The kids got to see an array of her paintings and then they were challenged to draw and paint one of her pieces. They aren't going to paint it exactly as she did though. They drew along with me and then painted independently, using what they learned of her style as a guide. I wanted to give them the freedom to put a bit of themselves into it but using her style and vibrant colours.
The Great Wave off Kanagawa is one in a series of woodcuts entitled, Thirty-six Views of Mount Fuji. Mount Fuji is the highest mountain in Japan. Mt. Fuji can be seen from many angles in this series and in this piece of art, it is placed in the far distance. It almost looks like another wave. It stands quietly and observes the power of the great wave as it crashes into three tiny boats filled with fishermen. This painting is so popular it has influenced not only other artists but it's printed on clothes, turned into tattoos and it's even an emoji! Go ahead, check 😬😂🌊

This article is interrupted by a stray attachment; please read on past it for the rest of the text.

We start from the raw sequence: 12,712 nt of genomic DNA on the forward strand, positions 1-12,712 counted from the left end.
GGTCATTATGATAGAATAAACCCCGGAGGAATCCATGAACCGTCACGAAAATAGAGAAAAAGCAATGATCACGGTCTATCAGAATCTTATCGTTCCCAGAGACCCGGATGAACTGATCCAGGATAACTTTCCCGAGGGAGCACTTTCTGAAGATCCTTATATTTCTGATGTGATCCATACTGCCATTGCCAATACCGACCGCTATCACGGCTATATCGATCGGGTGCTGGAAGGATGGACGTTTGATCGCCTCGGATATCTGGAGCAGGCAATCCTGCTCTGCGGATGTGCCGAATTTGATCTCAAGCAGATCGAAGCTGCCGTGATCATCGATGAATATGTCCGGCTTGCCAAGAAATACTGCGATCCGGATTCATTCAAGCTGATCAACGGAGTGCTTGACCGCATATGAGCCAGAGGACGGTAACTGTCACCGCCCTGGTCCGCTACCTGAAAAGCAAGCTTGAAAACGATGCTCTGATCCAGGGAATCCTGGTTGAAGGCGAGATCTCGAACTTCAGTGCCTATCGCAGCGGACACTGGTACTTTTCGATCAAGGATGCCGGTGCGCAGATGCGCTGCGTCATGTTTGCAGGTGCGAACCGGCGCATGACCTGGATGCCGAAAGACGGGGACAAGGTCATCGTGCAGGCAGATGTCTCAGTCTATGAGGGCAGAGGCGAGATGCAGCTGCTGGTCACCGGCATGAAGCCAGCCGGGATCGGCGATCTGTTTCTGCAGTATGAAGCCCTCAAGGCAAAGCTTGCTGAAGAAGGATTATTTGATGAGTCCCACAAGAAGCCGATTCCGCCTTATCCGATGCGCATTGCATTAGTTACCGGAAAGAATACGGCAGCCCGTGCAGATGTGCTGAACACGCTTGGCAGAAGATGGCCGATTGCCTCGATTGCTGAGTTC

The Picassos heard all about Japan back when Hokusai (the artist) was alive... Tokyo wasn't called Tokyo then, it was called Edo, and you couldn't buy paint in a store you made it and colours were limited. This artist also used a method of woodblock printing to create his art. They learnt all about that before they got down to drawing and painting our Great Wave interpretation. Talk about a fun lesson full of cultural immersion!
Today my older campers looked at the gloriousness that is Van Gogh's Starry Night and we then re-imagined it in our context. We brought Starry Night to the POS Waterfront using Van Gogh's characteristic colours and his brushstrokes but with our local scenery.
Take a look!
Be a fly on the wall in our art room! Take a look at what we do, how we do it and the smiles that I get to see week after week :)